Review of In-Situ and Remote Sensing-Based Indices and Their Applicability for Integrated Drought Monitoring in South Africa
GRACE, multivariate drought indices, PDSI, SGI, SPEI, SPI, SSI, SWSI, VCI
The devastating socioeconomic impacts of recent droughts have intensified the need for improved drought monitoring in South Africa (SA). This study has shown that not all indices can be universally applicable at all regions worldwide, and there is no single index that can represent all aspects of droughts. The aim of this study was to review the performance and applicability of the Palmer drought severity index (PDSI), surface water supply index (SWSI), vegetation condition index (VCI), standardised precipitation index (SPI), standardised precipitation evapotranspiration index (SPEI), standardised streamflow index (SSI), standardised groundwater index (SGI), and GRACE (Gravity Recovery and Climate Experiment)-based drought indices in SA and provide guidelines for selecting feasible candidates for integrated drought monitoring. The review is based on the ‘2016 World Meteorological Organisation (WMO) Handbook of Drought Indicators and Indices’ guidelines. The PDSI and SWSI are not feasible in SA, mainly because they are relatively complex to compute and interpret and cannot use readily available and accessible data. Combining the SPI, SPEI, VCI, SSI, and SGI using multi-index or hybrid methods is recommended. Hence, with best fitting probability distribution functions (PDFs) used, and with an informed choice between parametric and non-parametric approaches, this combination has the potential for integrated drought monitoring. Due to the scarcity of groundwater data, investigations on the use of GRACE-based groundwater drought indices must be carried out. These findings may contribute to improved drought early warning and monitoring in SA.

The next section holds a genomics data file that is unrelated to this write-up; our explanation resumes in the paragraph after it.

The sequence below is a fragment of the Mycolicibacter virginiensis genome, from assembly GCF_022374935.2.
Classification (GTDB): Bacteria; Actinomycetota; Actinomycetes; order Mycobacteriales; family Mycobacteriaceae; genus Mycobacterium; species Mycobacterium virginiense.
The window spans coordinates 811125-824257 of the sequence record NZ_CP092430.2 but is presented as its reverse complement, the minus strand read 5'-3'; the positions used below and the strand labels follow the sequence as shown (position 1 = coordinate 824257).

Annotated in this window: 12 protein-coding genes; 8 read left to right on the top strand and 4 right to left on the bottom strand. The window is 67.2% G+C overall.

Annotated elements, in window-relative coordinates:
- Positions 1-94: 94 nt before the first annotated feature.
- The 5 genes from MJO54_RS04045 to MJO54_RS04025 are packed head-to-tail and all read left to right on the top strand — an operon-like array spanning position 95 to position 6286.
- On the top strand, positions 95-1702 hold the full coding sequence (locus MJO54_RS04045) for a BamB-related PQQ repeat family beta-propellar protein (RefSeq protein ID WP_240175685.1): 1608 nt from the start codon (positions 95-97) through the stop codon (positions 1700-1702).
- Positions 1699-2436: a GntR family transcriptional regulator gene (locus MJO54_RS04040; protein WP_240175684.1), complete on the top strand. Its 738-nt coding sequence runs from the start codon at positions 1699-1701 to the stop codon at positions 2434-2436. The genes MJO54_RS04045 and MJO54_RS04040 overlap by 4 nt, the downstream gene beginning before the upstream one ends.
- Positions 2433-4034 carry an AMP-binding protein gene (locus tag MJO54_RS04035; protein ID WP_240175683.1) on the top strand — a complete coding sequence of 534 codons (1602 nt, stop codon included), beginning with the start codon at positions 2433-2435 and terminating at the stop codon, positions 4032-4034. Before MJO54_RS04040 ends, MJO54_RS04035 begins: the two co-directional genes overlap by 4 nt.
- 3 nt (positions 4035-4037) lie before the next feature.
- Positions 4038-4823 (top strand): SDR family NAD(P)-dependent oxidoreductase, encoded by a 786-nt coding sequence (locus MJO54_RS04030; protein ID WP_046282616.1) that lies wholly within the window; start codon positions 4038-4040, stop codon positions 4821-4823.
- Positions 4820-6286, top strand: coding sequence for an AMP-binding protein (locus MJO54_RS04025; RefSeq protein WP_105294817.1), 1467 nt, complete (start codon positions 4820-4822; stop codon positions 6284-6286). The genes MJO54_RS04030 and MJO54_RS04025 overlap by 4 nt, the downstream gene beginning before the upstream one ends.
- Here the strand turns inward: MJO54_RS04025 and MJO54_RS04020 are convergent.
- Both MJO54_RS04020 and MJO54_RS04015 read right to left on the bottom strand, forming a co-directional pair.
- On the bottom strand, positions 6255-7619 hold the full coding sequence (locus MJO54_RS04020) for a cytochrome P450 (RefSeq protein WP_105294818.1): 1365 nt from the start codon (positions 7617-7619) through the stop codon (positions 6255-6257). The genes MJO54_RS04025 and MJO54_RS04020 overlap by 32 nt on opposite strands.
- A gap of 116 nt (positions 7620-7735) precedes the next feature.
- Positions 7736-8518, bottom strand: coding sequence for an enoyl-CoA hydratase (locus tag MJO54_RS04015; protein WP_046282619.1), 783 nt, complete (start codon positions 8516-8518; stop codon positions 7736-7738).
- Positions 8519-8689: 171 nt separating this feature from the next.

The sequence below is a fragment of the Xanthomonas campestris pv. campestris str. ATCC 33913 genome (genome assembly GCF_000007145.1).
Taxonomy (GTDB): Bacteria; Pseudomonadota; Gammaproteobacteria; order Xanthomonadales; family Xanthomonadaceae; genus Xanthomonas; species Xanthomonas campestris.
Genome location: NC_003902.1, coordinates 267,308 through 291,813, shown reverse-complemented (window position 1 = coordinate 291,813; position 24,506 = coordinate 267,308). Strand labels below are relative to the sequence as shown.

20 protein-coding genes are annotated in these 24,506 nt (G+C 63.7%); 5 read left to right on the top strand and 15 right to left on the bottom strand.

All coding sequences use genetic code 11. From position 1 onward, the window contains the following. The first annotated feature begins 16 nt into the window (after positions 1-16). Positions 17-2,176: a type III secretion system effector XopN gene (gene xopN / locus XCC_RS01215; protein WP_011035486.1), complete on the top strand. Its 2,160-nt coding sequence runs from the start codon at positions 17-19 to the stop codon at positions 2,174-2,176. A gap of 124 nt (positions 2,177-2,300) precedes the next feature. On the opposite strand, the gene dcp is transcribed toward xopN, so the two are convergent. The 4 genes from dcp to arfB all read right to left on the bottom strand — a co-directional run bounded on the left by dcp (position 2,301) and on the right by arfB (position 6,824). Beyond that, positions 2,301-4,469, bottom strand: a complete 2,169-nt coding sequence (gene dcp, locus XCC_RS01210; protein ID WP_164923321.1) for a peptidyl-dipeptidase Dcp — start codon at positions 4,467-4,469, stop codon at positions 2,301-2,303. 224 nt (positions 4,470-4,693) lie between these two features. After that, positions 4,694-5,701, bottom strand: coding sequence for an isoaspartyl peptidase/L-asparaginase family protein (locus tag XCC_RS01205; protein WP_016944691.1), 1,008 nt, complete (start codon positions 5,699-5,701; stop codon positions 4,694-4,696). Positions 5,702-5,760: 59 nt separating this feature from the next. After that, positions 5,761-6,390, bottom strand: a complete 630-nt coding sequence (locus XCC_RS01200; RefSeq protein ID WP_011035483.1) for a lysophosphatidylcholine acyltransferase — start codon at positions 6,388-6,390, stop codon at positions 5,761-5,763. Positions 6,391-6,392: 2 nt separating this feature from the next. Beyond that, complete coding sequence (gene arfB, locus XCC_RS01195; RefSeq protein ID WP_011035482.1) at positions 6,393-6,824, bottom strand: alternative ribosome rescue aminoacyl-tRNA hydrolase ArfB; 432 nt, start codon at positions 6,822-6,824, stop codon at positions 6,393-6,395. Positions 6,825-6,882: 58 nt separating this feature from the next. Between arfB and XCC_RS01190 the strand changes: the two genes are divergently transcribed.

Mukhawana, M., Kanyerere, T., & Kahler, D. (2023). Review of In-Situ and Remote Sensing-Based Indices and Their Applicability for Integrated Drought Monitoring in South Africa. Water (Switzerland), 15 (2). https://doi.org/10.3390/w15020240